With respect to genetic structuring, much (40–65%) of the nuclear genetic variation is captured by the chromosomal rearrangements deciphered by White and colleagues, yet there is also strong evidence for a degree of mixing or introgression among many lineages. This is particularly rampant for the mitochondrial genome, which has passed with almost no restriction among chromosomal taxa. Thus, some karyotypic taxa are spread across multiple genetically defined groups, and vice versa (e.g. Fig. 2). In fact, the level of introgression is so high that it led Kawakami et al. (2009b) to concur with Key (1968) in denying species-level status for all but one of the 11 previously defined karyotypic taxa. Hence the group may approach White’s antithetical case quoted above of a karyotypically differentiated young species with some level of gene flow between lineages.
The stasipatric model of speciation in Vandiemenella was criticized by previous authors, one of us included (Futuyma & Mayer 1980; Hewitt 1979; Key 1968). Major criticisms centred on the difficulty of chromosomal mutants reaching fixation (White invoked meiotic drive) and the plausibility of simpler, allopatric models. The observations of Kawakami et al. (2009b) are inconsistent with the stasipatric speciation model sensu stricto, but do they completely bury it? Perhaps not, as recent theoretical work shows that chromosomal inversions may be favoured because they suppress recombination in some regions, allowing locally adapted mutations to accumulate in the face of maladapted gene flow (Kirkpatrick & Barton 2006). This process is not limited to coadapted alleles, as in some previous models, and thus may provide a very general and powerful selective agent favouring certain chromosomal rearrangements. Thus it is still possible that chromosomal changes have had a causal role in the diversification of the Vandiemenella group, albeit in a somewhat different way to that envisaged by White.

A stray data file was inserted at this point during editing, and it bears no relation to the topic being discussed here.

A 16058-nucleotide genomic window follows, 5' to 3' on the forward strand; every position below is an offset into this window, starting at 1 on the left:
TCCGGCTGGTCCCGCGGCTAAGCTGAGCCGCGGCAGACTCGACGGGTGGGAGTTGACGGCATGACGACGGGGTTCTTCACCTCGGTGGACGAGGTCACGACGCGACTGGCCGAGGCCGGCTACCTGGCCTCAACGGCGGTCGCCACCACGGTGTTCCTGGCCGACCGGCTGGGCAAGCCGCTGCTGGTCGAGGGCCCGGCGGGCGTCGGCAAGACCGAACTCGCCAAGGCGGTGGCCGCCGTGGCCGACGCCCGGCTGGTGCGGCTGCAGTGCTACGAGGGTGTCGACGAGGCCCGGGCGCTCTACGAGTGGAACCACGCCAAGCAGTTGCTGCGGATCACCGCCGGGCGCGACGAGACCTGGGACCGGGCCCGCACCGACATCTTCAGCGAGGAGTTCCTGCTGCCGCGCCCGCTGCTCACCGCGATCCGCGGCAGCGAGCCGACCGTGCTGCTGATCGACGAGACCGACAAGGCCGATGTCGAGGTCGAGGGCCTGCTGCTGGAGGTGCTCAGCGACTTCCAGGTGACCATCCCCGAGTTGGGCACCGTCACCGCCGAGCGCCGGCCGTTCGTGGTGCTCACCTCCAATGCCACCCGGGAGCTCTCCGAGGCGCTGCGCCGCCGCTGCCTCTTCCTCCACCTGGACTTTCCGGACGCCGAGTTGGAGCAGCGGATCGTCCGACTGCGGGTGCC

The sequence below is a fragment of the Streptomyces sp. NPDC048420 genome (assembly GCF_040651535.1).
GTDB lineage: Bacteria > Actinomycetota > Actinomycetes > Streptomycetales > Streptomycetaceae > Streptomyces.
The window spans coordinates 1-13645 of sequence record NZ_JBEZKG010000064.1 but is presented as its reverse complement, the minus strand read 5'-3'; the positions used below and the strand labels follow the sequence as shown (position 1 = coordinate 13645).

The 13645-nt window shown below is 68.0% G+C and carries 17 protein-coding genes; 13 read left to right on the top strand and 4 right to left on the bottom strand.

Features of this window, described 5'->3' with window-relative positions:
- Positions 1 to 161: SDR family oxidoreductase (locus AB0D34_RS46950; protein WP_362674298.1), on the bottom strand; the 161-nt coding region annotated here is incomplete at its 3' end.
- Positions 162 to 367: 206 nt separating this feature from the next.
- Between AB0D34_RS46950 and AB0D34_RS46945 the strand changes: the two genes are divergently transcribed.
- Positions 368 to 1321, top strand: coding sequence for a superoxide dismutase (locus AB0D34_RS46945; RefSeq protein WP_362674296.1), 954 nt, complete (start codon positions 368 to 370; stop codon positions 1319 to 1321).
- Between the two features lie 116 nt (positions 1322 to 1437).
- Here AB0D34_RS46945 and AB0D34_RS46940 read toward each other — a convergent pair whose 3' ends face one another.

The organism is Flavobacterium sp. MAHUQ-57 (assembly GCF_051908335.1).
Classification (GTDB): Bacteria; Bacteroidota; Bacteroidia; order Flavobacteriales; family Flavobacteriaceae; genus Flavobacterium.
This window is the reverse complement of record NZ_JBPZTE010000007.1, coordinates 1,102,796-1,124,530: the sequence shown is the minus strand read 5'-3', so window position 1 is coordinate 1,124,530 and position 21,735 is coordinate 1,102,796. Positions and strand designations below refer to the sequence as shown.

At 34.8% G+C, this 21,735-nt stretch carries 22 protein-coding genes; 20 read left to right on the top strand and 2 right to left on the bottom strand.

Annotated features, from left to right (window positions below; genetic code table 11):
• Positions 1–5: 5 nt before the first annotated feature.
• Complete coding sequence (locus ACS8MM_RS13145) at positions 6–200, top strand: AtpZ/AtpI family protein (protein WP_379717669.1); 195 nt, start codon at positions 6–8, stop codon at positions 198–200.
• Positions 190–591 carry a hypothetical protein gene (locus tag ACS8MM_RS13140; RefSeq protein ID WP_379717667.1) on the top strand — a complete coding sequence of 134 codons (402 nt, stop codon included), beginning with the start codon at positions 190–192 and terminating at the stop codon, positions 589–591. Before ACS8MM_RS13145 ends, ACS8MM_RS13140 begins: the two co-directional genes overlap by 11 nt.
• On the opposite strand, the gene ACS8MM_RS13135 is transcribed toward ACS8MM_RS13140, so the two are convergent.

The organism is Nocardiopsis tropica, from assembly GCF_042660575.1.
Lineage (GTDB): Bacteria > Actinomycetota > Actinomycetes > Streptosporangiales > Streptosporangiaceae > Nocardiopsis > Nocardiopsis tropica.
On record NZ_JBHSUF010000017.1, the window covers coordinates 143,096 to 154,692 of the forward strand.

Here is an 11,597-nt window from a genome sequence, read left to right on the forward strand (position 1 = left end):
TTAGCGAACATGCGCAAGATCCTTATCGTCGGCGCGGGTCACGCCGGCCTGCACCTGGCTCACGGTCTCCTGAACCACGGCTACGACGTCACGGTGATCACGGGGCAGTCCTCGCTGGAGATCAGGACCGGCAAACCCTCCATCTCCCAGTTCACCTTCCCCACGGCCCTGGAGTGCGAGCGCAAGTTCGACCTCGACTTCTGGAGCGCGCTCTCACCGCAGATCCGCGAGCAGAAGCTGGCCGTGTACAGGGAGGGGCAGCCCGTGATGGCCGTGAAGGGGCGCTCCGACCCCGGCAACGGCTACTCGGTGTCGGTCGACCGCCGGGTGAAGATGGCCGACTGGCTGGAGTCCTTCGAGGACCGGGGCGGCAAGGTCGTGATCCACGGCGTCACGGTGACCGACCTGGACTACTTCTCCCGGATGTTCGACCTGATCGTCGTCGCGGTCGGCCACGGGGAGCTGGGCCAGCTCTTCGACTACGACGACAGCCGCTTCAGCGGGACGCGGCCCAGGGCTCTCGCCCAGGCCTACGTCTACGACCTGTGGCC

Both Key (1968) and Hewitt (1979) thought that peripheral allopatric origins of the chromosomal rearrangement races as more likely than stasipatry. Hewitt (1979) considered the Flinders Ranges and coast of the Eyre Peninsula (Fig. 2) during glacial periods as most likely areas for the origins of new chromosomal taxa. The last three decades have also seen considerable advances in our thinking about the effects of Pleistocene climatic oscillations on genetic divergence and speciation (Hewitt 2004), so that repeated contractions and expansions of Vandiemenella’s habitat and range seem important factors in the evolution of its complex genetic structure. Kawakami et al. (2009b) consider it likely that allopatric fragmentation produced by such processes has played a significant role in the diversification of Vandiemenella’s genome. In particular, the widely distributed ‘viatica 19’ karyotype is shown to comprise several clearly diverged genomes, some disjunct, probably ancient and likely refugial, as in the case of the population from Tasmania (Fig. 2). The region towards the northwest of the range, including the gulfs and peninsulas between the Flinders Ranges and Kangaroo Island, is notable in containing a complex patchwork of chromosome and genomic races; it seems likely that the topography, sea level changes, dune formation and habitat shifts through climatic oscillations in this region were causal in generating such genetic patterns of divergence, as recently indicated in other parts of the world.
In resurrecting the Vandiemenella system and applying modern approaches, Kawakami et al. (2009b) have provided a novel perspective on an important system in speciation theory. This system will undoubtedly continue to provide us with new insights into the speciation process. It is truly unfortunate that we cannot obtain the perspectives of Michael White and Ken Key on the findings of Kawakami et al. (2009b). It is tempting to imagine their responses. Ken Key was a deep-thinking scientist, and would have been pleased that his use of ‘P’ provisional taxonomic designations had been vindicated, when others were pushing for specific status for such karyotypic divergence. On the other hand, Michael White would have thrown himself into experimental research to test and clarify the system further, as he did for his Warramaba virgo group when new hypotheses were suggested. White tended to dismiss mating behaviour as a major factor in Morabine speciation—‘they are rather primitive’—and the hybridization between deeply diverged taxa would support this view. In this respect, the group may resemble some frogs, where speciation seems to take a long time. But the role of mating behaviour of Vandiemenella in this process deserves study, and White would probably have had a go.